|[August 09, 2018]
Will Robots Take Over Commercial Real Estate?
Robots Take Over CRE?, a report released today by Cushman
& Wakefield (NYSE: CWK), examines transformative technologies and how
they will impact commercial real estate over the next two decades.
The report is the first in a four-part series that focuses on
auto-related technologies such as electric and autonomous vehicles and
ridesharing; distributed ledgers such as blockchain and cryptocurrency;
and technologies transforming supply chains such as drones, 3D printing
and autonomous mobile robotics.
Will Robots Take Over CRE? focuses on structural factors that may
drive adoption of these technologies and evaluates transformative
advances that will affect them, all within the context of safety,
security and acceptance; ability to converge with other technologies and
infrastructure; and scalability. Each technology is evaluated on a
"Hype Cycle" curve that gauges its likelihood of being adopted. Real
estate and infrastructure assets are expensive, built for longevity and
do not lend themselves to flexibility. Therefore, in order to embrace
any change, players in CRE markets must be convinced that the technology
will be widely adopted.
The report also addresses the impact of innovation on future employment
and identifies cities and real estate asset types best positioned to
withstand the change.
Today, technology is a net job creator. Looking forward, certain sectors
are at risk, especially manufacturing. A 2018 study commissioned by the
Organization for Economic Co-operation and Development (OECD) puts the
number of jobs at risk of automation at 14 percent. In the U.S., that is
an estimated loss of 13 million jobs. Yet, one study has estimated that
one additional job in the technology sector generates about 4.9 new
non-technology jobs in the same city (three professional and two
nonprofessional positions), as new jobs create additonal demand for
"Despite all the doomsayers, new technologies have created more jobs
over the last century than they have eliminated," said Revathi
Greenwood, Cushman & Wakefield Americas Head of Research and lead author
of the report. "Even so, certain job functions are being decimated by
technology, and in some cases robots are indeed coming for your job."
But not yet, as most of the technologies under consideration are at
least a decade away from widespread adoption. Whether that is perceived
as a short or long time depends on how ready one is to cope with the
aftermath. Of course, many of these technologies will be adopted on a
use- or case-specific basis with limited functions and in select
geographies. They are unlikely to materially affect CRE in the short
term. Once a technology is widely adopted, there is likely a lag in
terms of the impact on real estate.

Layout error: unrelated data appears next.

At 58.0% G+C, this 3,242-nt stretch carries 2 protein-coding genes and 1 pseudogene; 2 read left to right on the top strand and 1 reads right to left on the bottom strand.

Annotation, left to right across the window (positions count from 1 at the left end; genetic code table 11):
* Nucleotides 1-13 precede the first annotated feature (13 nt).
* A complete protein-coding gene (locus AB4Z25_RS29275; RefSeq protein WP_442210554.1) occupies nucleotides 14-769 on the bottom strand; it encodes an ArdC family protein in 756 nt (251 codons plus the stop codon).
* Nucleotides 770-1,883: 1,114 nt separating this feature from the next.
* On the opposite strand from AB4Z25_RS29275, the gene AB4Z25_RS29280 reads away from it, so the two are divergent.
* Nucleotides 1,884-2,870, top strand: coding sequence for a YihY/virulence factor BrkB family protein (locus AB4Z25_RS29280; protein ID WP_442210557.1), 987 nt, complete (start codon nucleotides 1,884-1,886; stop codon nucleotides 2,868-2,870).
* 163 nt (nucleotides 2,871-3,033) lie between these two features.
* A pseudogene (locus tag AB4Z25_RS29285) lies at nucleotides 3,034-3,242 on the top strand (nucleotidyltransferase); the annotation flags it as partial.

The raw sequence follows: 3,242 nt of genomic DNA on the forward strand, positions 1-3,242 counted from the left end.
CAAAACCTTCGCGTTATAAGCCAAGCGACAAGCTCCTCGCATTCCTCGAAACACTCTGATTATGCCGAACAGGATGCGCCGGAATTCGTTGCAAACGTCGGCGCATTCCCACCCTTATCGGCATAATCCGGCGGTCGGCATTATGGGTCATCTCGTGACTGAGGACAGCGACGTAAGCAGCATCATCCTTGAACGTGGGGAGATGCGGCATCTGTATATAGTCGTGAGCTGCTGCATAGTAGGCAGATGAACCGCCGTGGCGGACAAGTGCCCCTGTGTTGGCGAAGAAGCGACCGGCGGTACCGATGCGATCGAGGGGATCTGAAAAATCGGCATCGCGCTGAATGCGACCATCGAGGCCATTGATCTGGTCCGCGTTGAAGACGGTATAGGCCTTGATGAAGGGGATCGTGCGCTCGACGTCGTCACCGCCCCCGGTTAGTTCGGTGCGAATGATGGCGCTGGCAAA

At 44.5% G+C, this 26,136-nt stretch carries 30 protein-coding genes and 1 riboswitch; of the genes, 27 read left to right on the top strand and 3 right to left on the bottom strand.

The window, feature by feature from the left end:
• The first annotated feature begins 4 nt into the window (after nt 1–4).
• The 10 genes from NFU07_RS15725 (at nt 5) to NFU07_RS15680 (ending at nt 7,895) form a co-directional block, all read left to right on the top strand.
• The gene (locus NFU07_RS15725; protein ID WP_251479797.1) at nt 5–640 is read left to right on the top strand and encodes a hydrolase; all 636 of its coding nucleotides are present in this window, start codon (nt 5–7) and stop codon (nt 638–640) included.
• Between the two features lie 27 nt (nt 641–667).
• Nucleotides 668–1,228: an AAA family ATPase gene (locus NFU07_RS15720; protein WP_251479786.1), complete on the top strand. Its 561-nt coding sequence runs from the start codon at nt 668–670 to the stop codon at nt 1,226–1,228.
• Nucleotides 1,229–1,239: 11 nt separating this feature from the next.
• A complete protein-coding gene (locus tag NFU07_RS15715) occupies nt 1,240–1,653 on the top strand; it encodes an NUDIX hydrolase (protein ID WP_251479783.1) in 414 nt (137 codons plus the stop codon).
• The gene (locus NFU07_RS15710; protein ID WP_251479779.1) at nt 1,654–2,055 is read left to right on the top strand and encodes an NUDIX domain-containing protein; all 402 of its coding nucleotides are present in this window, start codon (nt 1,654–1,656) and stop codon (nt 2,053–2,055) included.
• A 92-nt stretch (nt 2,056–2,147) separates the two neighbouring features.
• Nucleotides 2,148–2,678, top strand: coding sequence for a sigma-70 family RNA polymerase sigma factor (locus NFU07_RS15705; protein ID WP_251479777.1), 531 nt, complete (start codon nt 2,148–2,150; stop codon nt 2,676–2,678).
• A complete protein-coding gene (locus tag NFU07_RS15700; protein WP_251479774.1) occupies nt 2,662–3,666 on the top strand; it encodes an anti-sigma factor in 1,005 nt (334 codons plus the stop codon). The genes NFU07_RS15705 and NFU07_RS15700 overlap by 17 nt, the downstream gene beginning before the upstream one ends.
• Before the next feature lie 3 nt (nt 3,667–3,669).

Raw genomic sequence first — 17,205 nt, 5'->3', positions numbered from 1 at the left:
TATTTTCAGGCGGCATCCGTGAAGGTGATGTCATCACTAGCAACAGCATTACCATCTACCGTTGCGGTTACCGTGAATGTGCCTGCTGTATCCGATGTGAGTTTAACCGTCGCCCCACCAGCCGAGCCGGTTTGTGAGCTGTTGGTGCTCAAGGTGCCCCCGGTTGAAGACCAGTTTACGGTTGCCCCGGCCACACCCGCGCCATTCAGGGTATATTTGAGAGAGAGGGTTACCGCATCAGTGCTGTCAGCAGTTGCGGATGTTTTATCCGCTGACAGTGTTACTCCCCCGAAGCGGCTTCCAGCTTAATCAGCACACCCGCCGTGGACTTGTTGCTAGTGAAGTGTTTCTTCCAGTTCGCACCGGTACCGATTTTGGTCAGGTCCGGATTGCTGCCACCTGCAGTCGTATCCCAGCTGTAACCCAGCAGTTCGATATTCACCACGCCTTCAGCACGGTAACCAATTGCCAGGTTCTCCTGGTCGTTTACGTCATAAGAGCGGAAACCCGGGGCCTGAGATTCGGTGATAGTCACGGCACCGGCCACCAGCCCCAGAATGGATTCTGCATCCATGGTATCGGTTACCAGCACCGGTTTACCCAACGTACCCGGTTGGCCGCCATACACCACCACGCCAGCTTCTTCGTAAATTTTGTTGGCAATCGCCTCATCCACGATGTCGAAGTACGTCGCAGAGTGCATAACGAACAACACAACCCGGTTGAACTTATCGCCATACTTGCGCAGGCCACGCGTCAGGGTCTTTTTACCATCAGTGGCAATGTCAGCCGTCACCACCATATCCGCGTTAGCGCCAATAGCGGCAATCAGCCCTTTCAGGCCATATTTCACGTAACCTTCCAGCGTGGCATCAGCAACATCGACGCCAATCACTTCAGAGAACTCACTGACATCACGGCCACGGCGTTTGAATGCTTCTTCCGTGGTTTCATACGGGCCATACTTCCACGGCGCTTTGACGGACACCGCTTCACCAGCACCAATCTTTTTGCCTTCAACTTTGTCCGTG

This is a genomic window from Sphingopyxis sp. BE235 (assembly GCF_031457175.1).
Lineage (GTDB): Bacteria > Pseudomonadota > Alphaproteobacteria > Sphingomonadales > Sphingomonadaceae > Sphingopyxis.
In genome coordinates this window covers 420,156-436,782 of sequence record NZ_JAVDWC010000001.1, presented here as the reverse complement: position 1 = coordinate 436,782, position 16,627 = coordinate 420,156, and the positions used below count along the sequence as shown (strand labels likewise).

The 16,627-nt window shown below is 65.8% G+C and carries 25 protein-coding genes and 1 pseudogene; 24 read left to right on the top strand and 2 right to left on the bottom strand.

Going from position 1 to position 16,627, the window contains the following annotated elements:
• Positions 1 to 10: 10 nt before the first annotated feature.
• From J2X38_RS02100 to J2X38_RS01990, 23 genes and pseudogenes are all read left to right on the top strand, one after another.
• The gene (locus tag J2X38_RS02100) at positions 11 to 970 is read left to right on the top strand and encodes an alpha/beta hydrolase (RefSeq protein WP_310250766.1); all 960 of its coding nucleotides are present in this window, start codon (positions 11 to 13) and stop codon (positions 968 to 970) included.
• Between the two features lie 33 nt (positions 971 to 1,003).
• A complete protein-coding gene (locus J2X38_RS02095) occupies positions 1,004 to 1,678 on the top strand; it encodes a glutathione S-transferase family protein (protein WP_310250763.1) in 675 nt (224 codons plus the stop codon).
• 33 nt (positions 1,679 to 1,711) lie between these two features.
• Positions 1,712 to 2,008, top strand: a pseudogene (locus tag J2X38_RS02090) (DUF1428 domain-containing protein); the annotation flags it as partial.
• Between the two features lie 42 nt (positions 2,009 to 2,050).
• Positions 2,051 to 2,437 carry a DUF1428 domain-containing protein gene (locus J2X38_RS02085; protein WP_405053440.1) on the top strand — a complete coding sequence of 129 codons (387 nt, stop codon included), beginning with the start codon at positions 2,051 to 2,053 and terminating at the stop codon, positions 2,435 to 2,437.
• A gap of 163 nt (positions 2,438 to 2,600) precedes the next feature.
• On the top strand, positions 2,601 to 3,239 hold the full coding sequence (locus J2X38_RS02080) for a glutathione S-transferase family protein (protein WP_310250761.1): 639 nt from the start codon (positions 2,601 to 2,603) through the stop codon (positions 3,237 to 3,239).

"This lag should not be viewed as a 'wait and see' period. Rather, the
early adoption cycle should be used to determine impacts and possible
remediation strategies," said Sandy Romero, Cushman & Wakefield Senior
Analyst and co-author of the report. "The risk to CRE is that, should
underlying patterns of human/business behavior change more quickly than
the real estate or infrastructure can adapt, a technology could lead to
weaker CRE performance."
Going forward, cities that invest in training will also be better suited
to weather technological shifts. However, once adoption becomes
widespread, cities with technologically proficient workers - such as San
Francisco, New York, Washington D.C., Boston, Austin, Texas, Los Angeles
and San Jose - will be in a better position to benefit from the economic
impact associated with these technologies.
For commercial property, successful real estate offerings are likely to
straddle uses. CRE players will need to focus on flexibility and
efficiencies to adapt. Assets positioned to evolve along with technology
will outperform others that do not keep pace. However, such flexibility
may be costlier.
Real estate categories likely to see growth include data centers,
manufacturing centers for new technologies, remote parking and
recharging stations and cybersecurity. Successful real estate offerings
are likely to be those that offer multiple/diverse uses: for example,
office/hospitality hybrids that offer concierge services, single-family
rentals and conversion of retail into office and industrial. Most
at-risk categories include gas stations, bank branches, non-experiential
retail and garages.
"The only way for CRE professionals to adapt to changing paradigms
brought on by technology advances is to focus on flexibility and
efficiencies - around asset use, lease and services and supply chains.
However, flexibility does come at a cost," Greenwood said.
About Cushman & Wakefield
Cushman & Wakefield (NYSE: CWK) is a leading global real estate services
firm that delivers exceptional value by putting ideas into action for
real estate occupiers and owners. Cushman & Wakefield is among the
largest real estate services firms with 48,000 employees in
approximately 400 offices and 70 countries. In 2017, the firm had
revenue of $6.9 billion across core services of property, facilities and
project management, leasing, capital markets, valuation and other
services. To learn more, visit www.cushmanwakefield.com
or follow @CushWake
on Twitter (News - Alert).
View source version on businesswire.com: https://www.businesswire.com/news/home/20180809005649/en/
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